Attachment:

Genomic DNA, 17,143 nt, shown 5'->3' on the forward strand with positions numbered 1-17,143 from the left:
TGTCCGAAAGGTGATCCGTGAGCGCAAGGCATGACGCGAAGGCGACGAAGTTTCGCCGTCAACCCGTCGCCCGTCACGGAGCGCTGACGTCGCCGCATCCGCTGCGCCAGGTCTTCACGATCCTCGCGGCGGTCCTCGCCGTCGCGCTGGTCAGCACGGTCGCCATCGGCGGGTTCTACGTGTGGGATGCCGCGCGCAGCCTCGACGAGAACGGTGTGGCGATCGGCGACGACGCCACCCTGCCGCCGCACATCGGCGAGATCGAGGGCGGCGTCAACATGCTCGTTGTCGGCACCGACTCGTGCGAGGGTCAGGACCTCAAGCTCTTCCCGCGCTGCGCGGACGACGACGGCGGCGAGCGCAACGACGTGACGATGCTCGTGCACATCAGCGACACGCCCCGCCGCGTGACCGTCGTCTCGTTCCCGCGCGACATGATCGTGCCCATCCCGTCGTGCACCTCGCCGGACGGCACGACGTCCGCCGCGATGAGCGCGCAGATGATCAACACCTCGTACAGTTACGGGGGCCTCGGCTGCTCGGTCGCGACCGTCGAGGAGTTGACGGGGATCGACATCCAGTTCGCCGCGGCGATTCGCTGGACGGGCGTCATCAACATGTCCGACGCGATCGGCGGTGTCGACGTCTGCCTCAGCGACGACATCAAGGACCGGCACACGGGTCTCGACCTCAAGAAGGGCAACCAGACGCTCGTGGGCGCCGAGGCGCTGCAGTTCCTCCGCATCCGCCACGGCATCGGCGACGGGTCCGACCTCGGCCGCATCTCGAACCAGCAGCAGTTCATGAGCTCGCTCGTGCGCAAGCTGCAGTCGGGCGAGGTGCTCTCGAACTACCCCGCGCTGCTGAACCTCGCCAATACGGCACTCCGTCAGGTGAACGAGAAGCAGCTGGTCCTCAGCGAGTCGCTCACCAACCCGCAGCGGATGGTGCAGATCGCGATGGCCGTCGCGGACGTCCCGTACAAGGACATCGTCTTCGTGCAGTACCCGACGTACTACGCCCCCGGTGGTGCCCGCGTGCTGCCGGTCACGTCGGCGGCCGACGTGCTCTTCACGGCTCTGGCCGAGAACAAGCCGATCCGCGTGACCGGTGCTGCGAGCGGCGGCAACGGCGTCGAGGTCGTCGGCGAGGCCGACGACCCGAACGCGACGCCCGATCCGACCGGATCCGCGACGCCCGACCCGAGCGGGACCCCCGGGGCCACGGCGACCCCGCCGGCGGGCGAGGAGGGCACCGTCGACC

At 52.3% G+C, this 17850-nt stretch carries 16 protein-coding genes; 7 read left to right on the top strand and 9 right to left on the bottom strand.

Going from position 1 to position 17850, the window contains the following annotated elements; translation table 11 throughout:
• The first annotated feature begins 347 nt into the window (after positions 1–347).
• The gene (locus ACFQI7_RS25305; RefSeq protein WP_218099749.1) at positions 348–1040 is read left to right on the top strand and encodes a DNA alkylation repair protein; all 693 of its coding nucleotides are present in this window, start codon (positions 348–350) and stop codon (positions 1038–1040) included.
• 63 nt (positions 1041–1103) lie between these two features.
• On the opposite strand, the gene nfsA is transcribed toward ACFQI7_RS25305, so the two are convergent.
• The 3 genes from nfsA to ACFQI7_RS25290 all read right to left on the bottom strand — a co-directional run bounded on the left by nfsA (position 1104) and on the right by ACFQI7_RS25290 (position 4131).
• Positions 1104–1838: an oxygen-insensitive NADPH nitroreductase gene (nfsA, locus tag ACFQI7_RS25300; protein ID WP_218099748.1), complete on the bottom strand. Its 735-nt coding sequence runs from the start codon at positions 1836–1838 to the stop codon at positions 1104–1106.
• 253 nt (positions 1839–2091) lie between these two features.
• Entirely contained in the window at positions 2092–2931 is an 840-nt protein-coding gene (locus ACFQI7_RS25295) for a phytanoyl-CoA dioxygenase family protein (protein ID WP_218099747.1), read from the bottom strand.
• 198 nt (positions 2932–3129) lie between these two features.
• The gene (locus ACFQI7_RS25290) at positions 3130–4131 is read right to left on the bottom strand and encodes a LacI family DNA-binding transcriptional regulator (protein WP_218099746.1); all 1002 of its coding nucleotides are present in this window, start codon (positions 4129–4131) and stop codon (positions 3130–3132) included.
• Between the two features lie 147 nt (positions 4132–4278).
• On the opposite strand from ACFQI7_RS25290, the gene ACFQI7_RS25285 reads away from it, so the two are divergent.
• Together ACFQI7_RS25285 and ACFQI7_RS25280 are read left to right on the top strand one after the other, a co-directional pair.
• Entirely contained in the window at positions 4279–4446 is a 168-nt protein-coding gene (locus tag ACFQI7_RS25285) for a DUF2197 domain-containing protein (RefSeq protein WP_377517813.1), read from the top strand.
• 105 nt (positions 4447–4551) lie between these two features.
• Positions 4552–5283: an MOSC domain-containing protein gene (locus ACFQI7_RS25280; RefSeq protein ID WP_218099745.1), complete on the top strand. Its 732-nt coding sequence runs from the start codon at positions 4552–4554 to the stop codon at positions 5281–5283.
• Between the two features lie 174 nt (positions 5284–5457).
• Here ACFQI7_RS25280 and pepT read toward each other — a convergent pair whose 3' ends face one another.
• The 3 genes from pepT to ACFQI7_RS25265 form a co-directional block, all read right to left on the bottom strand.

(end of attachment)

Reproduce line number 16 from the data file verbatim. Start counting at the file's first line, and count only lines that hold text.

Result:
• On the opposite strand from ACFQI7_RS25290, the gene ACFQI7_RS25285 reads away from it, so the two are divergent.